When Cardinal Timothy Dolan moved to the podium to pray at President-elect Donald Trump’s inauguration, his prayer may have struck you as oddly familiar.No reading from 1 Enoch this time. Maybe someday.
The passage he prayed from is very similar to Solomon’s prayer for wisdom in 1 Kings 3. But, it’s not the version Protestant Christians know, because it’s not in the Bible that we read.
It comes, instead, from the Wisdom of Solomon, a book included in the Catholic and Orthodox churches’ Old Testament, but not included in Protestant churches’ Old Testament.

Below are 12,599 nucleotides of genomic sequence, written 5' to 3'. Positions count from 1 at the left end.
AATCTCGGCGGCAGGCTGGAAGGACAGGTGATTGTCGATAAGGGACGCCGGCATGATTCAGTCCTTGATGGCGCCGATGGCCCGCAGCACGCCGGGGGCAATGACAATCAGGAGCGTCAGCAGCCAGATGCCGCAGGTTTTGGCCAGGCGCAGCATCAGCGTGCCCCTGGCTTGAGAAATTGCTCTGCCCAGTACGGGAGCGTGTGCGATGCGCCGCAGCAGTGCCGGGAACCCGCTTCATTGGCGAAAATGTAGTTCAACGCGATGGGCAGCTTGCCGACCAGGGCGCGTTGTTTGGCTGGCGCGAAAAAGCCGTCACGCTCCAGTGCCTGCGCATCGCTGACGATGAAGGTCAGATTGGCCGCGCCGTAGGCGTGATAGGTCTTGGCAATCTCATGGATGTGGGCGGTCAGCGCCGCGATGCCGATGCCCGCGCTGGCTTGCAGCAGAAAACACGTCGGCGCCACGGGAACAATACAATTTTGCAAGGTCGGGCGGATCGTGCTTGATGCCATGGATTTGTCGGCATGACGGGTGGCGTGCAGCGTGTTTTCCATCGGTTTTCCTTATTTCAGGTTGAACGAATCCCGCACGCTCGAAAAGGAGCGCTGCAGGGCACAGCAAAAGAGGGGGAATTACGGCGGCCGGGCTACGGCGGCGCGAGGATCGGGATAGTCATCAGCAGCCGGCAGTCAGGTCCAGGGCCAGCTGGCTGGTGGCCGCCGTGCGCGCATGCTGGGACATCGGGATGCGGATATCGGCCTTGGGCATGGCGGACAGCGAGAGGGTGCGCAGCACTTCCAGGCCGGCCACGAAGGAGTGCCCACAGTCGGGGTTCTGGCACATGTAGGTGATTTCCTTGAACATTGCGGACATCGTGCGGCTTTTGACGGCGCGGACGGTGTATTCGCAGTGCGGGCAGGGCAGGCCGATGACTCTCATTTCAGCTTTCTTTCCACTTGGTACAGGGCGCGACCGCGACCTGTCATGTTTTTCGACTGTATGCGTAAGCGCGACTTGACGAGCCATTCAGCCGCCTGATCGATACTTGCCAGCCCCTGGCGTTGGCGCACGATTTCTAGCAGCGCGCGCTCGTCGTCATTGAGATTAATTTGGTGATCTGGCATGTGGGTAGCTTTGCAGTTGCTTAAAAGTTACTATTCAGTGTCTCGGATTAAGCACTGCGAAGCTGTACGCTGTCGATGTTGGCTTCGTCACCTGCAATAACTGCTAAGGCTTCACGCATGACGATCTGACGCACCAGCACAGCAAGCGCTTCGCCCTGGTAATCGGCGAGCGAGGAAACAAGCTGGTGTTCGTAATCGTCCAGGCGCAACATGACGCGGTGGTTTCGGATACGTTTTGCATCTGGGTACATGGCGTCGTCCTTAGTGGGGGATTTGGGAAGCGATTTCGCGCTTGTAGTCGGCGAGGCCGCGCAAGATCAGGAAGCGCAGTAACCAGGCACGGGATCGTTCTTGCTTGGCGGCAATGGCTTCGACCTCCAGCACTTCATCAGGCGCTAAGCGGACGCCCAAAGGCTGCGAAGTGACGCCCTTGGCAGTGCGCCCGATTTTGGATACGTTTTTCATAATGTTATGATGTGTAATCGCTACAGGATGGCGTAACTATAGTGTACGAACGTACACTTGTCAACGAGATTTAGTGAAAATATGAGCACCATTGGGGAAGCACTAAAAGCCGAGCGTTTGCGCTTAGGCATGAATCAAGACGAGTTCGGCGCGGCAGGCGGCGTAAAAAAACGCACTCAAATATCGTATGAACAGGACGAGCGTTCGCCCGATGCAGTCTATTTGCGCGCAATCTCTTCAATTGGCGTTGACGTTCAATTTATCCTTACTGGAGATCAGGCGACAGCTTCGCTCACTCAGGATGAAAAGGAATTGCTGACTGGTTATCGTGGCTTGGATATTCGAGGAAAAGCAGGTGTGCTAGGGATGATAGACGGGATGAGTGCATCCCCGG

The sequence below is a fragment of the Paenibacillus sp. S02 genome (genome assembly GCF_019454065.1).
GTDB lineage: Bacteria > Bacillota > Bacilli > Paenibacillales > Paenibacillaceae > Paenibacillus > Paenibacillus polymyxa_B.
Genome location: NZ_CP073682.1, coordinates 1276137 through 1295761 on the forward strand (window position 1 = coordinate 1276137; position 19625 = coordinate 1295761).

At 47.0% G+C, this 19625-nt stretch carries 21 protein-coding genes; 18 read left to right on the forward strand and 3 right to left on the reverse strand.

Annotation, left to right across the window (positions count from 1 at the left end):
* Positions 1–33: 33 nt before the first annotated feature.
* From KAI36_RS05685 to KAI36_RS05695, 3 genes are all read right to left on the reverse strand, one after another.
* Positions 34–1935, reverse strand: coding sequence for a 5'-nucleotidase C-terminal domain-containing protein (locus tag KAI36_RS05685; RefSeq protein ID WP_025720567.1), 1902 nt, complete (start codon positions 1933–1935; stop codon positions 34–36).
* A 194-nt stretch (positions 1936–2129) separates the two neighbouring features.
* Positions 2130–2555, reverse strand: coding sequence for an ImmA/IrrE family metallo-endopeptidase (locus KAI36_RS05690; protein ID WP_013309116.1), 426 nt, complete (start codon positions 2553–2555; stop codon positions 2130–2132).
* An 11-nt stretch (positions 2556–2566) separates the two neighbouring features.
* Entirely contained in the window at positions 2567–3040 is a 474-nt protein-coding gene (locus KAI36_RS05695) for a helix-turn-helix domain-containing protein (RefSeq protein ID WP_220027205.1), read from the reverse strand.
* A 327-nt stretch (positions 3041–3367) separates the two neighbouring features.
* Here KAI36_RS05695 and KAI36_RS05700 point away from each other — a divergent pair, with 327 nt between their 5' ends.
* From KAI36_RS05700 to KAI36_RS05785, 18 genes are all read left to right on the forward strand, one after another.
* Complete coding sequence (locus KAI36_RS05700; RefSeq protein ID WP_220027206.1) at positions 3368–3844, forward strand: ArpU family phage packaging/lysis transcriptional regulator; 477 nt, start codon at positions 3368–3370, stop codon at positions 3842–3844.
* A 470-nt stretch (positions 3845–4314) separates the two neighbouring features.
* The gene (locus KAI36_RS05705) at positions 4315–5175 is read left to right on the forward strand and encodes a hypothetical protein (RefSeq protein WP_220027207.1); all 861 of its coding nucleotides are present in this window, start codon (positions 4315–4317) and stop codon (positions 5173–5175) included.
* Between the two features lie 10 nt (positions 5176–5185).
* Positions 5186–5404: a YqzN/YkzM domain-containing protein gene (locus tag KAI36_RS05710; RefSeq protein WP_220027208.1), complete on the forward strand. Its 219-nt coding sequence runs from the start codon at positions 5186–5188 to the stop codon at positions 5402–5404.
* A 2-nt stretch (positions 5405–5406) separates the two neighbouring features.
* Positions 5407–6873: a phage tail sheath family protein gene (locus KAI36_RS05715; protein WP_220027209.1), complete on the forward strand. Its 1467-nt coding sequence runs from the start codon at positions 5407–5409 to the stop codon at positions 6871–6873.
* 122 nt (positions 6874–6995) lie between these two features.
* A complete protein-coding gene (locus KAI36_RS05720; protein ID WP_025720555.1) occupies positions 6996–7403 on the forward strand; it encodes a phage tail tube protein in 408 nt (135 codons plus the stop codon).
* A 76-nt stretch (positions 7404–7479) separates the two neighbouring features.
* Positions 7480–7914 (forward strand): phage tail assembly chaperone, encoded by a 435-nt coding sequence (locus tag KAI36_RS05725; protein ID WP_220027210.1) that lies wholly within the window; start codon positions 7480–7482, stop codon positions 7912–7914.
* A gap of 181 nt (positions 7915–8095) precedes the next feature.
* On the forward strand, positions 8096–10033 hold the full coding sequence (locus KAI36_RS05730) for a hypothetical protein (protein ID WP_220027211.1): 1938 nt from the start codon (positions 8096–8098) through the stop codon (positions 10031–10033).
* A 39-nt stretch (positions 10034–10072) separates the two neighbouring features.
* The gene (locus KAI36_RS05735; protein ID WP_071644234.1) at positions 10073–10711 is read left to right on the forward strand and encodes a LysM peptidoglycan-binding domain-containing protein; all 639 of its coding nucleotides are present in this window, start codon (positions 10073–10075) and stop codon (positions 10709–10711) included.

The Old Testament Apocrypha are (at least almost entirely) ancient Jewish texts, but they are not part of the Jewish biblical canon (or the Protestant one), although they are included in the Catholic and Orthodox canons. Professor deSilva focuses in this article on why they are important for Christians, which is appropriate for Christianity Today's audience. But the OT Apocrypha are also important for the history of Judaism. In fact, it happens that just yesterday I wrote up a lecture for my new course on Ancient Jewish Literature (DI4731) on what the Old Testament Apocrypha contribute to our knowledge of Second Temple Judaism. It's actually quite a bit.